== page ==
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Adolescent Pot Use Leaves Lasting Mental Deficits; Developing Brain Susceptible to Lasting Damage from Exposure to Marijuana

Lasting Mental Deficits For Adolescent Pot Users[caption id="attachment_3332" align="alignright" width="300"] ScienceDaily (Aug. 27, 2012) — The persistent, dependent use of marijuana before age 18 has been shown to cause lasting harm to a person's intelligence, attention and memory, according to an international research team.  ScienceDaily (Aug. 27, 2012) — The persistent, dependent use of marijuana before age 18 has been shown to cause lasting harm to a person's intelligence, attention and memory, according to an international research team. Among a long-range study cohort of more than 1,000 New Zealanders, individuals who started using cannabis in adolescence and used it for years afterward showed an average decline in IQ of 8 points when their age 13 and age 38 IQ tests were compared. Quitting pot did not appear to reverse the loss either, said lead researcher Madeline Meier, a post-doctoral researcher at Duke University. The results appear online Aug. 27 in the Proceedings of the National Academy of...
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2C-I or 'Smiles': A New Killer Drug That Every Parent Should Know About

Witnesses described the 17-year-old boy as "shaking, growling, foaming at the mouth." According to police reports, Elijah Stai was at a McDonald's with his friend when he began to feel ill. Soon after, he "started to smash his head against the ground" and began acting "possessed," according to a witness. Two hours later, he had stopped breathing. The Grand Forks, North Dakota teenager's fatal overdose has been blamed on a drug called 2C-I. The night before Stai's overdose, another area teen, Christian Bjerk, 18, was found face down on a sidewalk. His death was also linked to the drug. 2C-I--known by its eerie street name "Smiles"--has become a serious problem in the Grand Forks area, according to local police. Overdoses of the drug have also be reported in Indiana and Minnesota. But if the internet is any indication, Smiles is on the rise all over the country. DEA cracks down on...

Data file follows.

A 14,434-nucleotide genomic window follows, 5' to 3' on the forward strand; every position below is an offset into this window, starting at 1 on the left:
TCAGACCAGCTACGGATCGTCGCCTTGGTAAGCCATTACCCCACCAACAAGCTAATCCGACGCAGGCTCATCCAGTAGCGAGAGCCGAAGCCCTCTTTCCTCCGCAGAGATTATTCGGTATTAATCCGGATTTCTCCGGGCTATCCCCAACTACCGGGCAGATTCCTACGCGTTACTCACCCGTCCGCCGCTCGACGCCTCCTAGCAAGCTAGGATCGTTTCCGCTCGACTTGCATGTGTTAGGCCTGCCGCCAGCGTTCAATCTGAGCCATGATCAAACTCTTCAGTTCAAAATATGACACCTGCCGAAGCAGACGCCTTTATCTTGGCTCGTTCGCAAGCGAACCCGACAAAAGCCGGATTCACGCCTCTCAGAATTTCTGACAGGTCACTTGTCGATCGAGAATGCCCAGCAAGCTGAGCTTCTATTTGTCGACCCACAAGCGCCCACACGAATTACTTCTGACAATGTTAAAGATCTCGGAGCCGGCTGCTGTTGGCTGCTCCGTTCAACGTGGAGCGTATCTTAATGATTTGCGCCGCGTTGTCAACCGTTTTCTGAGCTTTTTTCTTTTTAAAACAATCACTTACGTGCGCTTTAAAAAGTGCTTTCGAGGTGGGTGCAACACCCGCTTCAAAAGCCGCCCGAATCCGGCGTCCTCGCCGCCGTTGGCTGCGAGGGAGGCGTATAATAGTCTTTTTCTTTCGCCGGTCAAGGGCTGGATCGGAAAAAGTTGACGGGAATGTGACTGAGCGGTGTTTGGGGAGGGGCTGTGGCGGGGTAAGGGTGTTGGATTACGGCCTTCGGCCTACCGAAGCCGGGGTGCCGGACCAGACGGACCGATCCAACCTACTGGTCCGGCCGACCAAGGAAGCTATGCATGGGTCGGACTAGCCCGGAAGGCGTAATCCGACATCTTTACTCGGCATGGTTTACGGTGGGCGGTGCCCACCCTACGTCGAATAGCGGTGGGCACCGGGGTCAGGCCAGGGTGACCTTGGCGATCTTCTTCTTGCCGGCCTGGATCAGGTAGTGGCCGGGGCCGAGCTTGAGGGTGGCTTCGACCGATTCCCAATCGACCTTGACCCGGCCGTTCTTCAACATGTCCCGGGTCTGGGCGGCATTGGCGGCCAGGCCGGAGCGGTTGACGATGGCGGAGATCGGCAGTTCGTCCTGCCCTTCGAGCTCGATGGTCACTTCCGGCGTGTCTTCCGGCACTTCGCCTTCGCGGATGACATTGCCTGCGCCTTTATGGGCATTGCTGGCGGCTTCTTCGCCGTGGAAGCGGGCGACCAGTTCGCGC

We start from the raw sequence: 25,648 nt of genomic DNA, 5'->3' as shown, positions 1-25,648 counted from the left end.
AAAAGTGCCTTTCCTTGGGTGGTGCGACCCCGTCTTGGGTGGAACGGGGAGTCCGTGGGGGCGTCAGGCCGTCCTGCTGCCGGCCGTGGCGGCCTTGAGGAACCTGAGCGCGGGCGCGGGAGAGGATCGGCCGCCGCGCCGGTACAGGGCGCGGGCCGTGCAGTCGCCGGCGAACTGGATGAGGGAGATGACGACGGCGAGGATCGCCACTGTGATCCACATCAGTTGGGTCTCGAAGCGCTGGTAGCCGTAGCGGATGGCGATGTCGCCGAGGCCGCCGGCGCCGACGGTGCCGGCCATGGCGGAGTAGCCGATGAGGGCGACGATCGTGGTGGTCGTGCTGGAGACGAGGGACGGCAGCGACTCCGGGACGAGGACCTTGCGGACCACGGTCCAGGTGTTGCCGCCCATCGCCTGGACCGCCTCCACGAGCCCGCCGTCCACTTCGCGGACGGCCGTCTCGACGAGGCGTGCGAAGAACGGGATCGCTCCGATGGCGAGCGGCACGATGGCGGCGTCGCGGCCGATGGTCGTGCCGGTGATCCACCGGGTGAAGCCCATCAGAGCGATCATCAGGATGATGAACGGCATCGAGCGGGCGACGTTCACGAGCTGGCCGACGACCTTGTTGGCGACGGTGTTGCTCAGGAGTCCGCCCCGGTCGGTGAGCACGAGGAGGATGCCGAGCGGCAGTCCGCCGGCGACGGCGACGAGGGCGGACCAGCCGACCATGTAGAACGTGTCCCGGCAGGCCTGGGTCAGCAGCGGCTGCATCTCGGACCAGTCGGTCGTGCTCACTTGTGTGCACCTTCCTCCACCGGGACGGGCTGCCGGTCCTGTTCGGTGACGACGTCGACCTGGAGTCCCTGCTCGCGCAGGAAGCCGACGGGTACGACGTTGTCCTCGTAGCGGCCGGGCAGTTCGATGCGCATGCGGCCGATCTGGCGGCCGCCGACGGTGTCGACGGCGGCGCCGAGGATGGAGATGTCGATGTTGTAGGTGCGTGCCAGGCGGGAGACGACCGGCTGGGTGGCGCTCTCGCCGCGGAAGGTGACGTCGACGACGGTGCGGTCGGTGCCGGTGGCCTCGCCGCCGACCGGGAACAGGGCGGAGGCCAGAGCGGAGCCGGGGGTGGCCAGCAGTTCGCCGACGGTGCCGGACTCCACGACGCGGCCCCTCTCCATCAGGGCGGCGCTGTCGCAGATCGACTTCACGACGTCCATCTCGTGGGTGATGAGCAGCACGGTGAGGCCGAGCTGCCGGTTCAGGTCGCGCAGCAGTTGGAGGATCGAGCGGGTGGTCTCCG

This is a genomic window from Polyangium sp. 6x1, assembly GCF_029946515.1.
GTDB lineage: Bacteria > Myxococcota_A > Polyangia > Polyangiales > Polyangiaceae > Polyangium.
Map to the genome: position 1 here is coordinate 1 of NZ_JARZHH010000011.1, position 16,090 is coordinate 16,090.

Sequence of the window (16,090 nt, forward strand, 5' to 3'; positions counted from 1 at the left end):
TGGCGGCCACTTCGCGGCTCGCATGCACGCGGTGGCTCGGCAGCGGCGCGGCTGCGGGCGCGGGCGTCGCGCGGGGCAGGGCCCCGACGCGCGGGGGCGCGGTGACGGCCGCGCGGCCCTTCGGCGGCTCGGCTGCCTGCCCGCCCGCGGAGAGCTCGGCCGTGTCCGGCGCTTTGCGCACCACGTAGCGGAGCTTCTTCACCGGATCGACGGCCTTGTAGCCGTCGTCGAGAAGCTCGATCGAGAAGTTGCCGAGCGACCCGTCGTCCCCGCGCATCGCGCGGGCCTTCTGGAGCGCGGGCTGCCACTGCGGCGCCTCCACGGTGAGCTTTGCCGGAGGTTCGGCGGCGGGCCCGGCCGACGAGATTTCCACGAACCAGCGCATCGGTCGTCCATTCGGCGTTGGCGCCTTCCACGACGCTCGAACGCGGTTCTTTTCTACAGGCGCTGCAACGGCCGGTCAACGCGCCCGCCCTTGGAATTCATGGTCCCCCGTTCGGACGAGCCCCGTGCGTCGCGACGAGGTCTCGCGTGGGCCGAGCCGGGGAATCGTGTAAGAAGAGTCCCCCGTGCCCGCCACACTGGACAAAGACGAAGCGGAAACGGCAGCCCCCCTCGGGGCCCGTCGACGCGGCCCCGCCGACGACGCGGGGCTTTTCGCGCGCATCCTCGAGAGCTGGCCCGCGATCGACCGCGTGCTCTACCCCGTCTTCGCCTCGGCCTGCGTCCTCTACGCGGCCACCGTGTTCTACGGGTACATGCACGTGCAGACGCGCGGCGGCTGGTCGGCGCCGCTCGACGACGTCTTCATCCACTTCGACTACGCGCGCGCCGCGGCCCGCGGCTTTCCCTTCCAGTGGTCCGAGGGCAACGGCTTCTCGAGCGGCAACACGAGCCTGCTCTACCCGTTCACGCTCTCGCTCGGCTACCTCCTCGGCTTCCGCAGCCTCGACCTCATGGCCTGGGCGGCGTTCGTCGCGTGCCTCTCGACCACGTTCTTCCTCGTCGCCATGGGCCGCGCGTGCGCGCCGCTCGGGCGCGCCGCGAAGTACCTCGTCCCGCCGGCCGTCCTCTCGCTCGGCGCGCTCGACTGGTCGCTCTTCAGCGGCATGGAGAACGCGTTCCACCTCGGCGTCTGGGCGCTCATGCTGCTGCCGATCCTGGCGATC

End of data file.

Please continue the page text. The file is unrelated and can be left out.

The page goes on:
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Synthetic Drug users and treatment

FOR IMMEDIATE RELEASE September 17, 2012 -- What many are beginning to notice lately is that synthetic drugs are rising in the ranks as far as dependency and medical issues are concerned. The days of cocaine and heroin being the bad guys on the block are changing as technology and the population rises. There are many things that could be accredited to the influx of drug addiction in the last decade, including the economy hardships thousands are facing. But who could have imagined that bath salts and synthetic marijuana would turn up on the list of dangerous psychoactive drugs? Yet it’s true. Countless emergency care facilities across the nation are facing more and more cases of synthetic drug abuse. A multitude of these cases have yielded violent outbursts, and aggressive and abusive behaviors. Health care professionals and law enforcement have made note of this side effect to be prevalent in encounters....